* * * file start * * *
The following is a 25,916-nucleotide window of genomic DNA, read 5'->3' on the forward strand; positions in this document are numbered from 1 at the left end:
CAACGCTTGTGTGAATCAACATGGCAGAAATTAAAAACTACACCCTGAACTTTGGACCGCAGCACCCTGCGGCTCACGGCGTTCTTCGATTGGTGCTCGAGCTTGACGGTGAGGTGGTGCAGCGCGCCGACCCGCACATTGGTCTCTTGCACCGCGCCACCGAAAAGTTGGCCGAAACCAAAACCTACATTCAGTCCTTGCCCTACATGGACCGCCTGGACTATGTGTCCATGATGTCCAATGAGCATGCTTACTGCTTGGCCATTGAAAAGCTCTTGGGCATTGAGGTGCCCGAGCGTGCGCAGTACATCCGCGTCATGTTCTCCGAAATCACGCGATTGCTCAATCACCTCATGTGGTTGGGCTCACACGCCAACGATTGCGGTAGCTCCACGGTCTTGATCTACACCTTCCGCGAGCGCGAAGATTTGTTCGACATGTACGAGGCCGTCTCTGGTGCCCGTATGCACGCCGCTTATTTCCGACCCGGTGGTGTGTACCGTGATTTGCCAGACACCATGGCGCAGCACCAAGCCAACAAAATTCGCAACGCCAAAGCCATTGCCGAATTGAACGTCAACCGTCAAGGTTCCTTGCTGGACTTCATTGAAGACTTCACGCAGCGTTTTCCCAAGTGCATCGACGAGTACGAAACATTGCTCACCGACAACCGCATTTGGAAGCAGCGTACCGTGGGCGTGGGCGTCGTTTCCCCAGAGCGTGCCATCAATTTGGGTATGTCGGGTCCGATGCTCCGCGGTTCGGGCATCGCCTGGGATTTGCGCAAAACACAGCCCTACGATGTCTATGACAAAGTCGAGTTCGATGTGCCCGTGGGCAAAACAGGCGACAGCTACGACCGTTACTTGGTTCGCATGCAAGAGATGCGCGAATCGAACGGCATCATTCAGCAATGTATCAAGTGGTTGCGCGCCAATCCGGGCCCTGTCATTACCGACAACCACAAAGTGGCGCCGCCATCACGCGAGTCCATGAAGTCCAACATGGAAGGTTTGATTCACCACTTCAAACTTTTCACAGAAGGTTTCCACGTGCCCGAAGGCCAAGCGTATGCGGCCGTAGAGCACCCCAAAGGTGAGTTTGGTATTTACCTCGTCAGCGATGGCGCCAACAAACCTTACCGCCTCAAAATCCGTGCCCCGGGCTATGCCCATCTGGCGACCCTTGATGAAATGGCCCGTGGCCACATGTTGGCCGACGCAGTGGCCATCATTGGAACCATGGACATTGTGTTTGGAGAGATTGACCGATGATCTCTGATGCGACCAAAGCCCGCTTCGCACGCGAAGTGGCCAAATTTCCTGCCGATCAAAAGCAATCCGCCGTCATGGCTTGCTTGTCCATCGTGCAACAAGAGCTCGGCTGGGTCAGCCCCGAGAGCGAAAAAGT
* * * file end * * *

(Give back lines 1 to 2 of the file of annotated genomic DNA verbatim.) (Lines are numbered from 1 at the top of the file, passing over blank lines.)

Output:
The following is a 25,916-nucleotide window of genomic DNA, read 5'->3' on the forward strand; positions in this document are numbered from 1 at the left end:
CAACGCTTGTGTGAATCAACATGGCAGAAATTAAAAACTACACCCTGAACTTTGGACCGCAGCACCCTGCGGCTCACGGCGTTCTTCGATTGGTGCTCGAGCTTGACGGTGAGGTGGTGCAGCGCGCCGACCCGCACATTGGTCTCTTGCACCGCGCCACCGAAAAGTTGGCCGAAACCAAAACCTACATTCAGTCCTTGCCCTACATGGACCGCCTGGACTATGTGTCCATGATGTCCAATGAGCATGCTTACTGCTTGGCCATTGAAAAGCTCTTGGGCATTGAGGTGCCCGAGCGTGCGCAGTACATCCGCGTCATGTTCTCCGAAATCACGCGATTGCTCAATCACCTCATGTGGTTGGGCTCACACGCCAACGATTGCGGTAGCTCCACGGTCTTGATCTACACCTTCCGCGAGCGCGAAGATTTGTTCGACATGTACGAGGCCGTCTCTGGTGCCCGTATGCACGCCGCTTATTTCCGACCCGGTGGTGTGTACCGTGATTTGCCAGACACCATGGCGCAGCACCAAGCCAACAAAATTCGCAACGCCAAAGCCATTGCCGAATTGAACGTCAACCGTCAAGGTTCCTTGCTGGACTTCATTGAAGACTTCACGCAGCGTTTTCCCAAGTGCATCGACGAGTACGAAACATTGCTCACCGACAACCGCATTTGGAAGCAGCGTACCGTGGGCGTGGGCGTCGTTTCCCCAGAGCGTGCCATCAATTTGGGTATGTCGGGTCCGATGCTCCGCGGTTCGGGCATCGCCTGGGATTTGCGCAAAACACAGCCCTACGATGTCTATGACAAAGTCGAGTTCGATGTGCCCGTGGGCAAAACAGGCGACAGCTACGACCGTTACTTGGTTCGCATGCAAGAGATGCGCGAATCGAACGGCATCATTCAGCAATGTATCAAGTGGTTGCGCGCCAATCCGGGCCCTGTCATTACCGACAACCACAAAGTGGCGCCGCCATCACGCGAGTCCATGAAGTCCAACATGGAAGGTTTGATTCACCACTTCAAACTTTTCACAGAAGGTTTCCACGTGCCCGAAGGCCAAGCGTATGCGGCCGTAGAGCACCCCAAAGGTGAGTTTGGTATTTACCTCGTCAGCGATGGCGCCAACAAACCTTACCGCCTCAAAATCCGTGCCCCGGGCTATGCCCATCTGGCGACCCTTGATGAAATGGCCCGTGGCCACATGTTGGCCGACGCAGTGGCCATCATTGGAACCATGGACATTGTGTTTGGAGAGATTGACCGATGATCTCTGATGCGACCAAAGCCCGCTTCGCACGCGAAGTGGCCAAATTTCCTGCCGATCAAAAGCAATCCGCCGTCATGGCTTGCTTGTCCATCGTGCAACAAGAGCTCGGCTGGGTCAGCCCCGAGAGCGAAAAAGT